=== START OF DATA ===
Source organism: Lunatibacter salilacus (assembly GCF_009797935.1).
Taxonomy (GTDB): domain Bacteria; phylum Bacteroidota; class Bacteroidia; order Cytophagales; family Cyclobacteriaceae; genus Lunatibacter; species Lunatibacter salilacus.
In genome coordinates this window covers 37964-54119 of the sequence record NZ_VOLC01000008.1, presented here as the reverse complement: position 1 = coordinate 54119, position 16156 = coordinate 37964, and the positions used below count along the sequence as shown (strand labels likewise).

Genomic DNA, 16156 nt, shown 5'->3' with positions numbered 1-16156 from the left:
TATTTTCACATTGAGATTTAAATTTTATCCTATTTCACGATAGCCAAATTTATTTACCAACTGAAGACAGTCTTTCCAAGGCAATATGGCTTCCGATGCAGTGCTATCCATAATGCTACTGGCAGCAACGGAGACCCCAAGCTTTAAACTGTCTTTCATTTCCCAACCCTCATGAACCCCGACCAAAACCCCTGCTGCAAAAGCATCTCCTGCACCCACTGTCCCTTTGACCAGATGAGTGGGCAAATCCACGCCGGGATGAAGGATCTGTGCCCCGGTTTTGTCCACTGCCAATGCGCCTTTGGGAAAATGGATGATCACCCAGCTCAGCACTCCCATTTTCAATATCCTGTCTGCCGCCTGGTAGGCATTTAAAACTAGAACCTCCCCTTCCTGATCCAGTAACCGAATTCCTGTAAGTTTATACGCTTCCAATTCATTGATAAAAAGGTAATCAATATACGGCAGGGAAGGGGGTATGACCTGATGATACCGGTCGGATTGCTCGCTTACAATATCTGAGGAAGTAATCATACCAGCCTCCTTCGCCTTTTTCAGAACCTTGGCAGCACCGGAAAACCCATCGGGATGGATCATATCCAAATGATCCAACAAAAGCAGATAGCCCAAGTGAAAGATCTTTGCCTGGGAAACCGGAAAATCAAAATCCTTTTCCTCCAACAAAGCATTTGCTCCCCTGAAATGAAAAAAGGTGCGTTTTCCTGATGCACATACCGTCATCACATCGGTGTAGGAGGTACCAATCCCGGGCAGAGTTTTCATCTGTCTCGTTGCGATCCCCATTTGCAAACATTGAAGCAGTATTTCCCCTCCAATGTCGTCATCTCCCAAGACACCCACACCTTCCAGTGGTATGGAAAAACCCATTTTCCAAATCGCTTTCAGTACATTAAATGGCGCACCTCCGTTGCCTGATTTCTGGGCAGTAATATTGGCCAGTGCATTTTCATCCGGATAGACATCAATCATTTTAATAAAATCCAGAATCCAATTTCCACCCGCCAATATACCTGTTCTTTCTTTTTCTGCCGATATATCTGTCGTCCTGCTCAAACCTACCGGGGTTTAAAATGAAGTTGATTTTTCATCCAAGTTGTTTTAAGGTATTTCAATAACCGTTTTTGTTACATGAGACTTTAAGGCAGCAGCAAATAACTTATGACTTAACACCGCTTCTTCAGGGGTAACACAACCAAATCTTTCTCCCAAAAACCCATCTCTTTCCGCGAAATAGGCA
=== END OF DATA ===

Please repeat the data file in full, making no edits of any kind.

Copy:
Source organism: Lunatibacter salilacus (assembly GCF_009797935.1).
Taxonomy (GTDB): domain Bacteria; phylum Bacteroidota; class Bacteroidia; order Cytophagales; family Cyclobacteriaceae; genus Lunatibacter; species Lunatibacter salilacus.
In genome coordinates this window covers 37964-54119 of the sequence record NZ_VOLC01000008.1, presented here as the reverse complement: position 1 = coordinate 54119, position 16156 = coordinate 37964, and the positions used below count along the sequence as shown (strand labels likewise).

Genomic DNA, 16156 nt, shown 5'->3' with positions numbered 1-16156 from the left:
TATTTTCACATTGAGATTTAAATTTTATCCTATTTCACGATAGCCAAATTTATTTACCAACTGAAGACAGTCTTTCCAAGGCAATATGGCTTCCGATGCAGTGCTATCCATAATGCTACTGGCAGCAACGGAGACCCCAAGCTTTAAACTGTCTTTCATTTCCCAACCCTCATGAACCCCGACCAAAACCCCTGCTGCAAAAGCATCTCCTGCACCCACTGTCCCTTTGACCAGATGAGTGGGCAAATCCACGCCGGGATGAAGGATCTGTGCCCCGGTTTTGTCCACTGCCAATGCGCCTTTGGGAAAATGGATGATCACCCAGCTCAGCACTCCCATTTTCAATATCCTGTCTGCCGCCTGGTAGGCATTTAAAACTAGAACCTCCCCTTCCTGATCCAGTAACCGAATTCCTGTAAGTTTATACGCTTCCAATTCATTGATAAAAAGGTAATCAATATACGGCAGGGAAGGGGGTATGACCTGATGATACCGGTCGGATTGCTCGCTTACAATATCTGAGGAAGTAATCATACCAGCCTCCTTCGCCTTTTTCAGAACCTTGGCAGCACCGGAAAACCCATCGGGATGGATCATATCCAAATGATCCAACAAAAGCAGATAGCCCAAGTGAAAGATCTTTGCCTGGGAAACCGGAAAATCAAAATCCTTTTCCTCCAACAAAGCATTTGCTCCCCTGAAATGAAAAAAGGTGCGTTTTCCTGATGCACATACCGTCATCACATCGGTGTAGGAGGTACCAATCCCGGGCAGAGTTTTCATCTGTCTCGTTGCGATCCCCATTTGCAAACATTGAAGCAGTATTTCCCCTCCAATGTCGTCATCTCCCAAGACACCCACACCTTCCAGTGGTATGGAAAAACCCATTTTCCAAATCGCTTTCAGTACATTAAATGGCGCACCTCCGTTGCCTGATTTCTGGGCAGTAATATTGGCCAGTGCATTTTCATCCGGATAGACATCAATCATTTTAATAAAATCCAGAATCCAATTTCCACCCGCCAATATACCTGTTCTTTCTTTTTCTGCCGATATATCTGTCGTCCTGCTCAAACCTACCGGGGTTTAAAATGAAGTTGATTTTTCATCCAAGTTGTTTTAAGGTATTTCAATAACCGTTTTTGTTACATGAGACTTTAAGGCAGCAGCAAATAACTTATGACTTAACACCGCTTCTTCAGGGGTAACACAACCAAATCTTTCTCCCAAAAACCCATCTCTTTCCGCGAAATAGGCA